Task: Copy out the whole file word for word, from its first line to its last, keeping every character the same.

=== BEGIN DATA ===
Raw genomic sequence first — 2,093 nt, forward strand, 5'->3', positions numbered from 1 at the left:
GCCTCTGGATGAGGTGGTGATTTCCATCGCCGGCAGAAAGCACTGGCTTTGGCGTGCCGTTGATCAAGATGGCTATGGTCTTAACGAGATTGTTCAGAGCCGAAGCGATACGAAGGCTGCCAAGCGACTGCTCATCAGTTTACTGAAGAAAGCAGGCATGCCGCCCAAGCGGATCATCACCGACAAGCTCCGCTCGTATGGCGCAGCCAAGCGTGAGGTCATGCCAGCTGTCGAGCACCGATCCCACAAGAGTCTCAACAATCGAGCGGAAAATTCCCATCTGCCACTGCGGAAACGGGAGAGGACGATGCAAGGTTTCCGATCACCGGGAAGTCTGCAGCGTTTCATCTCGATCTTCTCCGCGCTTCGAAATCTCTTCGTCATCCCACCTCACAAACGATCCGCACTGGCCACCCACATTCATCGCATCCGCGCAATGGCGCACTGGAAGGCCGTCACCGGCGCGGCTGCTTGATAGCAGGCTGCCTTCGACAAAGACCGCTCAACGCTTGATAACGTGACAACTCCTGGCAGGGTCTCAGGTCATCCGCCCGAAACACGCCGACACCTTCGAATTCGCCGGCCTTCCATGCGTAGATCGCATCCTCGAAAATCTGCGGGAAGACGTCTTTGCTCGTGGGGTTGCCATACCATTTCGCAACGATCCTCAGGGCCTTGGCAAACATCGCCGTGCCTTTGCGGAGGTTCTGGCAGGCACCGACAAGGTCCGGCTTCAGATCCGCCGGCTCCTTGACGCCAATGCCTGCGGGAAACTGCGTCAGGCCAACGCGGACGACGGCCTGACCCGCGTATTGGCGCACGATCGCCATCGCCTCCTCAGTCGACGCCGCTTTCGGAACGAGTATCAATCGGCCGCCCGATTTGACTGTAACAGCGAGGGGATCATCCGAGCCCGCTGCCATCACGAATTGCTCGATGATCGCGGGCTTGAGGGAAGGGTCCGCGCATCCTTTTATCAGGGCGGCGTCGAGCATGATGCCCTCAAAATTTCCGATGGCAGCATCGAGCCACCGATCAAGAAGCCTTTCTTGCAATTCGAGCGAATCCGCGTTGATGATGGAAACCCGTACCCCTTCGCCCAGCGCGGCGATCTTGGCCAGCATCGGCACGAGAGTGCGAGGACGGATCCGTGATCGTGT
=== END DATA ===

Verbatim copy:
Raw genomic sequence first — 2,093 nt, forward strand, 5'->3', positions numbered from 1 at the left:
GCCTCTGGATGAGGTGGTGATTTCCATCGCCGGCAGAAAGCACTGGCTTTGGCGTGCCGTTGATCAAGATGGCTATGGTCTTAACGAGATTGTTCAGAGCCGAAGCGATACGAAGGCTGCCAAGCGACTGCTCATCAGTTTACTGAAGAAAGCAGGCATGCCGCCCAAGCGGATCATCACCGACAAGCTCCGCTCGTATGGCGCAGCCAAGCGTGAGGTCATGCCAGCTGTCGAGCACCGATCCCACAAGAGTCTCAACAATCGAGCGGAAAATTCCCATCTGCCACTGCGGAAACGGGAGAGGACGATGCAAGGTTTCCGATCACCGGGAAGTCTGCAGCGTTTCATCTCGATCTTCTCCGCGCTTCGAAATCTCTTCGTCATCCCACCTCACAAACGATCCGCACTGGCCACCCACATTCATCGCATCCGCGCAATGGCGCACTGGAAGGCCGTCACCGGCGCGGCTGCTTGATAGCAGGCTGCCTTCGACAAAGACCGCTCAACGCTTGATAACGTGACAACTCCTGGCAGGGTCTCAGGTCATCCGCCCGAAACACGCCGACACCTTCGAATTCGCCGGCCTTCCATGCGTAGATCGCATCCTCGAAAATCTGCGGGAAGACGTCTTTGCTCGTGGGGTTGCCATACCATTTCGCAACGATCCTCAGGGCCTTGGCAAACATCGCCGTGCCTTTGCGGAGGTTCTGGCAGGCACCGACAAGGTCCGGCTTCAGATCCGCCGGCTCCTTGACGCCAATGCCTGCGGGAAACTGCGTCAGGCCAACGCGGACGACGGCCTGACCCGCGTATTGGCGCACGATCGCCATCGCCTCCTCAGTCGACGCCGCTTTCGGAACGAGTATCAATCGGCCGCCCGATTTGACTGTAACAGCGAGGGGATCATCCGAGCCCGCTGCCATCACGAATTGCTCGATGATCGCGGGCTTGAGGGAAGGGTCCGCGCATCCTTTTATCAGGGCGGCGTCGAGCATGATGCCCTCAAAATTTCCGATGGCAGCATCGAGCCACCGATCAAGAAGCCTTTCTTGCAATTCGAGCGAATCCGCGTTGATGATGGAAACCCGTACCCCTTCGCCCAGCGCGGCGATCTTGGCCAGCATCGGCACGAGAGTGCGAGGACGGATCCGTGATCGTGT